Seventy-five Degrees of Separation

I woke up yesterday in Los Angeles, and the daily high temperature there was to be about 71 degrees.  I woke up today at home, and the temperature was -4 degrees.  I’ve lived here all my life, and until recently never considered seeking residency in another part of the country.  My husband is an electrician and works outdoors year-round.  Shortly after our son’s diagnosis, my hubby suggested moving somewhere warm.  I felt certain it had more to do with his having worked outdoors in this bleak, dark midwinter one wake-up too many than it did with our son’s medical condition, but now I am wondering a bit.  My husband was more serious than I have ever known him to be about this issue, and I’m starting to see potential here.

My best friend, she of my last two posts, currently resides in southern California.  Prior to Cali, she’s lived all over the country.  Her husband is a retired Air Force officer, and as such, he and their family were reassigned and moved at the military’s discretion.  I always admired that willingness? (scratch that–maybe not exactly willingness every time) ability? to relocate.  During my stay, I met friends of my friend who are relocating to Japan for approximately one year.  Their children are in middle and high school, and though not all of their children are ecstatic about this move, they’re going.  I’ve been thinking much about this since Saturday.  I’ve been imagining what it would be like not to be so cold that my fingers become waxy and discolored every day it’s below 30 degrees.  I dream of not being so cold that my hips and face hurt from the bitter sting of winter.  I’m entirely too young to be a snowbird.  Too young to give up the bricks and mortar for an RV, but not so young that warmer climes are positively out of the question.  Swimming, biking and walking are pretty much the only activities my kid can do.  He can’t do them here in the middle of winter.  No joke–he can’t.  But he could in a more moderate climate.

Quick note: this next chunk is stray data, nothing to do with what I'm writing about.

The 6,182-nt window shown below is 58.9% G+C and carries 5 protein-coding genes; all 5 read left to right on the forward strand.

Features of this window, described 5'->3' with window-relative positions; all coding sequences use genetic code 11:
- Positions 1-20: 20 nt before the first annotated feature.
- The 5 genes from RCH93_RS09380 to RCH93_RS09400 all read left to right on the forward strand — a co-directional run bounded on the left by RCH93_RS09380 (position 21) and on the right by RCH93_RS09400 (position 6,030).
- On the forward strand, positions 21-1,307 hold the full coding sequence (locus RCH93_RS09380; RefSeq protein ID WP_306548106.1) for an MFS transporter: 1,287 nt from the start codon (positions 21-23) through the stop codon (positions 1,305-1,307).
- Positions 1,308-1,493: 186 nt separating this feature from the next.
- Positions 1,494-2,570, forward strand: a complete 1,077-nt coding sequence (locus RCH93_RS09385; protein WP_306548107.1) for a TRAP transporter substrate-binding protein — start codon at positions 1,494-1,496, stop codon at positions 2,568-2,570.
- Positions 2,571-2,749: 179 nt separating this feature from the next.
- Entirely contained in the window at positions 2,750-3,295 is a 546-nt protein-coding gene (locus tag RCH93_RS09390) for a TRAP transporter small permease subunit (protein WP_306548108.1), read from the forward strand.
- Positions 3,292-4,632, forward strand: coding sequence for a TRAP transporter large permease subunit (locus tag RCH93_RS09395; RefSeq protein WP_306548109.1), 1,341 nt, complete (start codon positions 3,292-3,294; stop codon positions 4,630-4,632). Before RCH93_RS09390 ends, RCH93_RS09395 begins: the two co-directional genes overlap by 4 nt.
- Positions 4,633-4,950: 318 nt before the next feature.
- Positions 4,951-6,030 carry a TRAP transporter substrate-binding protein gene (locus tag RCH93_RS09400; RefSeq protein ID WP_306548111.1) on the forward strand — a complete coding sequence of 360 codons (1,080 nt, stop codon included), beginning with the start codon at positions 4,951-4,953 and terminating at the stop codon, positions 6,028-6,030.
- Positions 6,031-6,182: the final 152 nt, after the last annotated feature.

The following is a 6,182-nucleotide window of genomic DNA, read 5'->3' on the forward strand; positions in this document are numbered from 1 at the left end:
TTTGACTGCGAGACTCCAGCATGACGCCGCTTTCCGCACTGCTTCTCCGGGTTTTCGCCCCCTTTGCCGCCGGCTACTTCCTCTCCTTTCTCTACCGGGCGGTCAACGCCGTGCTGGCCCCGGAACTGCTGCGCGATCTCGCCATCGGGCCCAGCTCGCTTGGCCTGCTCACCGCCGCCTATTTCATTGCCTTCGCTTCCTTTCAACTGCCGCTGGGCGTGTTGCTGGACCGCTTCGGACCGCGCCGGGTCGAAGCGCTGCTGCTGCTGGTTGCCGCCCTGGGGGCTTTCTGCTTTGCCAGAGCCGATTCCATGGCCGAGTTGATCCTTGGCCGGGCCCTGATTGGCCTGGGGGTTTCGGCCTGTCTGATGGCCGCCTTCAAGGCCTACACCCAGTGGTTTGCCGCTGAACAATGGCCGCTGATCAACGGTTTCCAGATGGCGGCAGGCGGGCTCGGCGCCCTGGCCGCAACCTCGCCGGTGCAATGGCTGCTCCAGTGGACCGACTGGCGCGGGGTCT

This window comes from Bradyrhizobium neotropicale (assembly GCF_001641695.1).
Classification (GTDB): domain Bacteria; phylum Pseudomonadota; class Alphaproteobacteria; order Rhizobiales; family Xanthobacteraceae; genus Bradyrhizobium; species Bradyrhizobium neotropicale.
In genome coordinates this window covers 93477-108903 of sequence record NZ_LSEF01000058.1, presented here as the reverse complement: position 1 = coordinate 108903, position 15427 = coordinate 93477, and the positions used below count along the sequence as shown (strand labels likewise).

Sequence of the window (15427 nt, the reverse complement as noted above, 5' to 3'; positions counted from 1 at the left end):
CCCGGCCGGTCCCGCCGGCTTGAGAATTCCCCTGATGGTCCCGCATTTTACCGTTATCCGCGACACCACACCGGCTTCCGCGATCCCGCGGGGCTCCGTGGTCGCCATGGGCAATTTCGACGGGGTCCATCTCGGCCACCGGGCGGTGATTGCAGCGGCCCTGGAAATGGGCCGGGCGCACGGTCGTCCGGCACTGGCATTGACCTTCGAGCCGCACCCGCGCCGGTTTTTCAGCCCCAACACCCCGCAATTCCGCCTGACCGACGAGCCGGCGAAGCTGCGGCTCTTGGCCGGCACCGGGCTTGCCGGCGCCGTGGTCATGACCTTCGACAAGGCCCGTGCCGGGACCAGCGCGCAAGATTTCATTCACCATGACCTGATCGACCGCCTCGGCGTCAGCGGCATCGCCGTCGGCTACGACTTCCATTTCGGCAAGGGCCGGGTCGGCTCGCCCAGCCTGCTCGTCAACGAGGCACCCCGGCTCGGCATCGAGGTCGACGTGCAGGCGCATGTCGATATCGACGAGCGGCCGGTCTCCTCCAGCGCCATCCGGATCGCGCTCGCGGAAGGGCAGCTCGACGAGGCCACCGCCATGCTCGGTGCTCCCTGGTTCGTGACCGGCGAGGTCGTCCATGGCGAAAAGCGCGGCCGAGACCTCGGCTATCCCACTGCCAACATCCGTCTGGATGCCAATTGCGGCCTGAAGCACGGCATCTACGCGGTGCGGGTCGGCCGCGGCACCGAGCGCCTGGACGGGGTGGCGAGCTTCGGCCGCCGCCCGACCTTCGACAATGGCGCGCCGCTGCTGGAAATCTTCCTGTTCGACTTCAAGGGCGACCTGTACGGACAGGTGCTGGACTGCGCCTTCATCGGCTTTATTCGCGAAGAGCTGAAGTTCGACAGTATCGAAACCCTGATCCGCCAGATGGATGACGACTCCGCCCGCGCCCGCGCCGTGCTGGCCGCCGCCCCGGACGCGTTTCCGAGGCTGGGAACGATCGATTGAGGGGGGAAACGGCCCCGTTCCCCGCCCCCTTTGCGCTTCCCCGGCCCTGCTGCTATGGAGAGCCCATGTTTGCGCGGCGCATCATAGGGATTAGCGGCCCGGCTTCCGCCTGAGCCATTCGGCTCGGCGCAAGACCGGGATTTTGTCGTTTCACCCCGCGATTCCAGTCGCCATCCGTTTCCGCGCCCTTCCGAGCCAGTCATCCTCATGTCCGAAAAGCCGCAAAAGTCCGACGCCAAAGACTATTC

There are speech-language pathologists across the US and Canada.  I’ve been joking (ummm, sorta joking) that I’m heading for the northern border if our nation supports and elects a certain political candidate for its presidency.  But for the weather, Toronto would be in the lead (obviously!), but today the Pacific Coast is my pretend new Canadian home.  People talk everywhere, people need electricity everywhere–we could find work just about anywhere (she dreams short-sightedly and optimistically. . .).  A month ago, we’d not have given thoughtful consideration to moving somewhere warm (I KNOW–Canada’s not warm).  Honestly, we’d have given it no consideration.  A month isn’t that long a period of time.  Or is it?

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2 thoughts on “Seventy-five Degrees of Separation

  1. The weather sucks here too but we have free medical and the hospitals for Kids are AWESOME. You get way better care than for adults! I would avoid Quebec and stick to Ontario. Mind you, although very far from TO, BC is amazing. I would deal with the rain. I would move there. They are already in spring right now. And if you really want snow, you have the option of the mountains! The choices are endless.

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